“Sure. Right.” “I do. I’m sorry. I didn’t mean to hurt your feelings,” he says, and pauses. “We’re arguing about counting… I love that you’re so passionate about these things,” he laughs. Pearl white peeks from the corners of my mouth when I start to speak, but I quickly conceal it, “You can’t just say love—” and stop. The way that disappointment begins to tug at his face sends just about three hundred volts worth of guilt through my system. It takes more muscles to frown, but honestly, with me here, it must be no work at all. Sadness is sticky. Once you get it somewhere, every awful throbbing sore that passes by clings on until it’s a conglomerate of all that is wrong with the world.




There is silence, and I burrow my hand into the couch, searching for something


like change. “Did you know that everything falls at the same speed?” I eventually




ask. Regardless of hope, optimism, and everything else that makes things lighter, all will fall at the same speed. “Yeah, I know,” he says. I am not sure if I can apologize, so I move closer to him. I once told him that my heartbeat lied, and he now listens to my breathing. We stay there in that moment. There is a certain mortality to it all, and I almost ache when I think of how it must end. How much can your lungs take in before they let go? Did you know that lungs filter the dusty remorse and aches from the air for your cells? You are my filter. Breathe. IloveyouIloveyouIloveyouIloveyou replays like a lullaby, the echo of this afternoon’s interaction. It is amazing how much those words washed over everything once uttered, lapping at the shores of sadness and leaving it salty fresh once more. Until the pounding of my heart pumped blood running circles around my brain, and I think too much. “Did you know that babies breathe the best?” he asks. “Really? Don’t suppose they offer lessons,” I say. I guess that I did breathe better as a baby. And, yes, so did he, so did you— so we all did and then we forgot the secrets of inhale, exhale, refresh and repeat. Or maybe the air was fresher back then, without the pollutants of pessimism and trial and error, oh so much error. I grow tired of words, and lay my head on his chest, where breath and beats intertwine.

Casa Della Morte Tiffany Phu ‘14 is graced with a poor memory and compensatory mechanisms.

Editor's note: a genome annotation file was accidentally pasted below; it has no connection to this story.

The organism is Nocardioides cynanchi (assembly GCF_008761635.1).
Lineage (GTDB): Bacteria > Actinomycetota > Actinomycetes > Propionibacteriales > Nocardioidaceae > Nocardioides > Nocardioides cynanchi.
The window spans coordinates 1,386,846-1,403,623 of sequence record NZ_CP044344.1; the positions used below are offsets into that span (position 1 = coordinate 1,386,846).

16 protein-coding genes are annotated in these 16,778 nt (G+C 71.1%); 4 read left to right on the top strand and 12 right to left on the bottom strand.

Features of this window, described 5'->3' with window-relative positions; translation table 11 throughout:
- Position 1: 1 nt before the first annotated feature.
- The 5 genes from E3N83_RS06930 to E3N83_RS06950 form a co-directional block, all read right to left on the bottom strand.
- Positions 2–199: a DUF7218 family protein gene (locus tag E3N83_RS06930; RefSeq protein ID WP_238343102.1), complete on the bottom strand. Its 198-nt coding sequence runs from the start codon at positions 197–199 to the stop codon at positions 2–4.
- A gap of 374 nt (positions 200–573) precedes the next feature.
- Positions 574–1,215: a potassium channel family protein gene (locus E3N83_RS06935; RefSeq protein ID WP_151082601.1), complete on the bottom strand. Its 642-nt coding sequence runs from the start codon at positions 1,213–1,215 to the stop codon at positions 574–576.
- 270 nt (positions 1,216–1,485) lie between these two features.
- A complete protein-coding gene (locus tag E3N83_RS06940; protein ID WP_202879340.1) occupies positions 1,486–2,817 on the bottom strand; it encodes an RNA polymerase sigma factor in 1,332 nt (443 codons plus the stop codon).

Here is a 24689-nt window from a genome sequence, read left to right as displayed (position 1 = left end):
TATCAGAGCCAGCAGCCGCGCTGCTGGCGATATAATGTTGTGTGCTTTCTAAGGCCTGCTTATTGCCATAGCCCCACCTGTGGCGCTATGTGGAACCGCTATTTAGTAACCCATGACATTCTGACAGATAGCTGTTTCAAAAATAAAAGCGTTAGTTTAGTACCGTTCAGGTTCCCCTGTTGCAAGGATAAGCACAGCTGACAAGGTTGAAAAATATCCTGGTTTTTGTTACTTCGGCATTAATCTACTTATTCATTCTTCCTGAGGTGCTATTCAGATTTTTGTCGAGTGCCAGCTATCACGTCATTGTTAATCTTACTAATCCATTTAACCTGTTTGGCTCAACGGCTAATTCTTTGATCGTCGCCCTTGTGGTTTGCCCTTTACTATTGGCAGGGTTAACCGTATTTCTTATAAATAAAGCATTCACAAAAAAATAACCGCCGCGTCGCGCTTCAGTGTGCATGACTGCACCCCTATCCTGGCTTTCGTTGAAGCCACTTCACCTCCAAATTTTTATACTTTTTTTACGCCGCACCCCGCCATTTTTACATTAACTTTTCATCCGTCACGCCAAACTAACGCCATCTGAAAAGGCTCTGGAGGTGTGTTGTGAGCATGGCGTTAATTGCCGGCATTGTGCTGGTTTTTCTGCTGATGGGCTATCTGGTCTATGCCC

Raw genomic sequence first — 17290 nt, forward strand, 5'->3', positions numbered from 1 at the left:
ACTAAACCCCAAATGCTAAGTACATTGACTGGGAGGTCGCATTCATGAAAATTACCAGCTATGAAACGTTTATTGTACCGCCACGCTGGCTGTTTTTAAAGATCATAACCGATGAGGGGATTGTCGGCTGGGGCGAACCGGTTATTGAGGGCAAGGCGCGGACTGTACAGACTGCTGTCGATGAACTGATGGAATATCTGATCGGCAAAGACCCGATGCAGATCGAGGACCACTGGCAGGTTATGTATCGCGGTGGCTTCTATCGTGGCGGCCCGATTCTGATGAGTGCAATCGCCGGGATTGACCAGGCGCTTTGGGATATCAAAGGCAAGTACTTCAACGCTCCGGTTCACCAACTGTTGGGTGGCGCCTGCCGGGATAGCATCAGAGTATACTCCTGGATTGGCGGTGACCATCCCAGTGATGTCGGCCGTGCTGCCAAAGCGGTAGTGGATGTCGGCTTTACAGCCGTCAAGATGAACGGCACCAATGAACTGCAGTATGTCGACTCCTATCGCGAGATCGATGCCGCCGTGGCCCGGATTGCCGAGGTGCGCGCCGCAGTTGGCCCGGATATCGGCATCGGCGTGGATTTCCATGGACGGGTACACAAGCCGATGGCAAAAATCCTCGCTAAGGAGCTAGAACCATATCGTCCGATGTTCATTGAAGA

Rosaline Zhang, RISD ‘14 Clay/Installation





Fruit Lucy Zhou

The knife swishes back and forth steadily like tides whispering on sand. A smooth ring of rind trails behind—rough hands and lonely sighs make up your composure. You sing a little tune, basking in memories of past lives left pristine, of baby cheeks pressed against soft lips. Gone are the dances with children sleeping in cradles of glass— she has grown up to spit the seeds of fate back in your face. What can you do to pull her back in your arms? What to do but wait for time to erase the spite in her soul? You cut a slice, juice falling down your shirt. The fruit of your skin waits, ignorant of your hurt.

在家 Lucy Zhou ‘17 runs barefoot.

Carol Lin, RISD ‘14 Film Photography

The Family from America


Kathy Wu




We scratch at dirt on the stoop of the old family house— milk, biscuits, liquor for the shu shus and yi mas, a village I could hold in my hand. Gestures that feel like returning— Welcome Home, a table set with rice, fish. Pavement, blue jeans, toilets, vaccines things they do not have. As halfbare children bat stray cats

Look, she bore us a son. My father laughs, tucking chopsticks,

great aunts grin with single teeth, towards granddaughters—

stretching a promise like rope across oceans, while my brother, the last of the Wu family men, forgets Chinese at the rate of falling.

Secret Walk Kathy Wu ‘15 is living in her laptop and waiting for spring

Haejin Park, RISD ‘15 Digital Media





I Belong Here Too 3 Michael Ee, RISD ‘15 Linocut Print

The Family Tina Choi ’15 is attracted to anyone that sparkles James Eng ’14 would like the duck, please Mary Fei ’14 forever lives sunny-side up Mia Gold ’17 wakes up ***FLAWLESS Betty Heeso Kim ’15.5 needs some sunshine to-go Haejin Park RISD ’15 loves eggs and egg is the only food she can cook Michelle Pombrol ’16 just wants to dance, mom Winnie Shao ’16 wants to explore more of the world, and learn Ikebana Sharon Sun ’14 ca$hing out Rinse Rust Thin Fray Beyon Gouache & Watercolor

Brandon Wang RISD ’16 watches shadow lines run Chelsea Wang RISD ’15 likes stripes Yiwei Zhao ’16 world explorer

Pascal’s Wager Steven Pestana, RISD ‘14 Digital Collage & Booklet





Explosion Diane Zhou, Brown ‘14 Oil on Canvas





VISIONS 2014 Made In PRC



SPRING 2014  

Volume XIV, Issue II